Pride started as an assertion that queer lives are worthy of being lived truthfully and openly. Pride is loud, a riotous demonstration against a state determined to keep us scared, quiet, stuck in the margins. Pride is an exclamation that not only is there nothing wrong with being gay, lesbian, trans, pansexual, nonbinary, HIV-positive, asexual, polyamorous, a drag queen — it’s actually beautiful. To be radically yourself — whatever that may mean — is expansive, exploratory, vulnerable, and honest. It is an escape from denial into sacred, real love: I am not lying. I am not scared. I am not confused. I am myself, and I am proud to be.
What is Pride if not a middle finger to the notion that people and their expression, love, and relationships with themselves and others is not for anyone else to control? What is Pride if not the antidote to shame, the most pervasive weapon used against the LGBTQ community?
I can tell you what Pride is not: a moneymaking strategy, despite corporations like Target treating it as such. As is the inevitability of capitalism, everything that is real and good is eventually commodified and sold back to us plastic, cheap, and hollow. Target and other rainbow-washing culprits have learned the truth: Pride is political, and to stand for it means rooting your feet to the ground or else crumbling.
Target, unsurprisingly, has crumbled, responding to reported threats made against its company and employees by backing down and moving Pride merchandise to the back of the store in some states.
This situation, unfortunately, is a perfect example of how effective shame can be, when paired (as it almost always is) with violence, and why Pride is necessary. What Target didn’t predict when deciding to turn a rainbow profit was that violent suppression was inevitable and they were taking on a political (and therefore controversial by nature) position that would need to be defended. The LGBTQ community will always be a scapegoat for people grasping desperately for power; this war against the LGBTQ community, while terrifying, frustrating, and disheartening, is not surprising. When Target, Bud Light, and other companies back down to intimidation, they abandon us. They leave us to the wolves, which is so much more dangerous than if they opted to never sell rainbow T-shirts at all.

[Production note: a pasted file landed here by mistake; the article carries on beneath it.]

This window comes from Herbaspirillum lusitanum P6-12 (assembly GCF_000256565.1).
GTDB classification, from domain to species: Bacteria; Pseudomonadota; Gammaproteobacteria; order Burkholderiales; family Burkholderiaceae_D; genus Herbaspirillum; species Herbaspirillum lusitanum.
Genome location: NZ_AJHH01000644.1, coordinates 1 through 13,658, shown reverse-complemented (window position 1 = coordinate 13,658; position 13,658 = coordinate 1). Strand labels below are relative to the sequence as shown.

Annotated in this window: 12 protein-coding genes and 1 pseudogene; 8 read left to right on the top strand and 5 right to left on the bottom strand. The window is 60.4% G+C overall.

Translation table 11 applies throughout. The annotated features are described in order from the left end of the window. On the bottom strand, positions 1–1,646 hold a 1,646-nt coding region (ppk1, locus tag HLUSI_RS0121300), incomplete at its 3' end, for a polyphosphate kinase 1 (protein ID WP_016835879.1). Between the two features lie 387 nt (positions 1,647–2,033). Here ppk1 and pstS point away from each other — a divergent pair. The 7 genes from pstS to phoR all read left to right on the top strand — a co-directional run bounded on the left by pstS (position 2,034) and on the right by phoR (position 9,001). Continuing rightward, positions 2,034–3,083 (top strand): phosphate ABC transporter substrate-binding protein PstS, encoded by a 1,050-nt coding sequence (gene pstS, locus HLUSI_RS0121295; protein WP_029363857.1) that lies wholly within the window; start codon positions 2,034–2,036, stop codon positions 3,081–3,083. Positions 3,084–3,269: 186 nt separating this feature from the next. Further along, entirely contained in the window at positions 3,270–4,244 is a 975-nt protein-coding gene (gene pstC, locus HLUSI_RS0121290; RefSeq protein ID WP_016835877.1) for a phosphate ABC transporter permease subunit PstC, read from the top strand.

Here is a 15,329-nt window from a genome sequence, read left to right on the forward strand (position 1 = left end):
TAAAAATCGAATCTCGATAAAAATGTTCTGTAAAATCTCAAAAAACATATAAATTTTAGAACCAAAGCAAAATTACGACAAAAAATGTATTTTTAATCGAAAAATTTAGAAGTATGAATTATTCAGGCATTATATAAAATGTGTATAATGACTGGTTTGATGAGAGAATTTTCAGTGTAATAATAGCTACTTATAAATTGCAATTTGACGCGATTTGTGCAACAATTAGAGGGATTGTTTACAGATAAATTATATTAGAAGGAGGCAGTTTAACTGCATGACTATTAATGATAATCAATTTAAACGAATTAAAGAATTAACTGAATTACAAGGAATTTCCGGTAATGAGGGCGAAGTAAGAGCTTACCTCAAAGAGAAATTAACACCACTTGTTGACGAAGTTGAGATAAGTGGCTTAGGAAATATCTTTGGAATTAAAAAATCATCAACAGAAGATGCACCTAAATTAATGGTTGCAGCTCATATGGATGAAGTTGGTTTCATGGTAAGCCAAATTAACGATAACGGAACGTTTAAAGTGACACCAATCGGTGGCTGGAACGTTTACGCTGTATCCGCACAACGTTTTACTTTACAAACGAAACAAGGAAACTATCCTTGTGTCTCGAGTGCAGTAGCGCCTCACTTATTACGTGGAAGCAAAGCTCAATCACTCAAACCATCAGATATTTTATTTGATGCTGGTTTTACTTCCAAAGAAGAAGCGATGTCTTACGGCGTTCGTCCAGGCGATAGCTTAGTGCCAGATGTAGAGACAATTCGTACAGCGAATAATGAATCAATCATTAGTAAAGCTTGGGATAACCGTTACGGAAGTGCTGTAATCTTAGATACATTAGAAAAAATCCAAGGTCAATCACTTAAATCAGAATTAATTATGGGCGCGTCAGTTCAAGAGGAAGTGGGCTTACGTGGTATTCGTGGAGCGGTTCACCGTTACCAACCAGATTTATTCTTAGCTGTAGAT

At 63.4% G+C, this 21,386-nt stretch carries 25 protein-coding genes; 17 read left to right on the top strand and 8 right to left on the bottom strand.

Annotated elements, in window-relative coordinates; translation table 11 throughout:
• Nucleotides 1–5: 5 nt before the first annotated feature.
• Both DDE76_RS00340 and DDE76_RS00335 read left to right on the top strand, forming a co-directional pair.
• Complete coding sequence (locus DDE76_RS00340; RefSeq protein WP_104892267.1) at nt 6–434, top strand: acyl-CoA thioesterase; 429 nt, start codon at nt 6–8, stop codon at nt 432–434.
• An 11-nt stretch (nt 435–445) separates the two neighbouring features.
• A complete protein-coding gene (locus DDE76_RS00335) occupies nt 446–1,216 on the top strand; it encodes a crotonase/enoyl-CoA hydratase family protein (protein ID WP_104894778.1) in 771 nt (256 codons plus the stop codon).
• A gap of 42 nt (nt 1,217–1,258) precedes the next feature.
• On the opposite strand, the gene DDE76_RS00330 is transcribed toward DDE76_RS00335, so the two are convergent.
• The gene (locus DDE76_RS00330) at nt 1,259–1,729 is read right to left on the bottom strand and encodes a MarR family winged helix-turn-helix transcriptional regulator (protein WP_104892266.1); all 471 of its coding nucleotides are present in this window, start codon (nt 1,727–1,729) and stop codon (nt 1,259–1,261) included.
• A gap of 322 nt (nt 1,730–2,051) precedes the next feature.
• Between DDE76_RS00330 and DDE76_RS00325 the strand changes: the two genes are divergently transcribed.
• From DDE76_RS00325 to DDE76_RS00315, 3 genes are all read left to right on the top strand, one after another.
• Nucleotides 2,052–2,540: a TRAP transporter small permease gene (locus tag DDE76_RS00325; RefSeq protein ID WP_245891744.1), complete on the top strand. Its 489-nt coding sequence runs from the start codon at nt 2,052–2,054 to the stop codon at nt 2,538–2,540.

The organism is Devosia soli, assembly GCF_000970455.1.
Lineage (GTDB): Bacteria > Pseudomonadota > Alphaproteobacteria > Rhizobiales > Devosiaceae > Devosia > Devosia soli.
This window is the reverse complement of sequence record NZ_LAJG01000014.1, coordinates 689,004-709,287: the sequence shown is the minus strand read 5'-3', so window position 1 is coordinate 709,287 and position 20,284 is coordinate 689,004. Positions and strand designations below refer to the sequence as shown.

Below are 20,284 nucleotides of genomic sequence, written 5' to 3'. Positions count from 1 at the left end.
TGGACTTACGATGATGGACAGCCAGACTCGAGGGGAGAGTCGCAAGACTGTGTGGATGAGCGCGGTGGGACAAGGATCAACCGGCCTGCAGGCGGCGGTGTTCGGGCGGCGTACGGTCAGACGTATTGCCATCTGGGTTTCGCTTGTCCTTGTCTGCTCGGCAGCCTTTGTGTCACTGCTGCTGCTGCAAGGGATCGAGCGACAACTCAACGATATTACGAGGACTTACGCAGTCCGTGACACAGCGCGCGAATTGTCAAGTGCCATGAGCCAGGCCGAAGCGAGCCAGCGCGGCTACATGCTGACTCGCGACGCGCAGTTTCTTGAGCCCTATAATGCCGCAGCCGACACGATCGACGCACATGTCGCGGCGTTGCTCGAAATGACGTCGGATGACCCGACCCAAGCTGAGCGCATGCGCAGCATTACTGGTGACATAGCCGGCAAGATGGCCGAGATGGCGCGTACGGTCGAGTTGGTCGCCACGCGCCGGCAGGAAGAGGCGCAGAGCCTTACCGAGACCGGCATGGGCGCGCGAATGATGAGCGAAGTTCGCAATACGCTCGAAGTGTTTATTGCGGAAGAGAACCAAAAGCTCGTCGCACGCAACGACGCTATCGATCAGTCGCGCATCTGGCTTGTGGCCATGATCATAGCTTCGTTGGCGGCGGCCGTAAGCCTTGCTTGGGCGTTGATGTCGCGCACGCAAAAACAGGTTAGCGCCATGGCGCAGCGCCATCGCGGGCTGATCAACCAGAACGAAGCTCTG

“If [Target is] going to wade in on this, and they’re going to put support out there for the LGBTQ population, I think once they enter that fray they have a responsibility to stand by that community,” Michael Edison Hayden, a senior investigative reporter and spokesperson for Southern Poverty Law Center, told NPR. “As soon as you back down like this, you send a message that intimidation works, and that makes it much scarier than if you had never started to begin with.”
Target gave anti-LGBTQ extremists a win. Their decision will encourage more violence.
Everyone has a right to protest, and that includes boycott. If homophobes and transphobes want to never shop at Target again, it is their right to do so. But homophobia and transphobia aren’t acts of protest; they are, inherently, acts of violence. They will always turn to violence, in one way or another. This was not about just a loss of profit; the company and its employees were being threatened. Safety is the priority above all else, but god damn am I angry that anti-LGBTQ bigots now feel like Target sees some value in the bullshit they believe.
What will continually be proven, over and over again, is that corporations who encourage you to love yourself in order to make money off of you will never, ever, ever truly care about you. While Target may back down, we never will. We will continue to fight for each other and ourselves, and we won’t let people who think tucking swimsuits are more threatening than literal violence make us feel small. We are not scared. We are ourselves, and we are proud to be.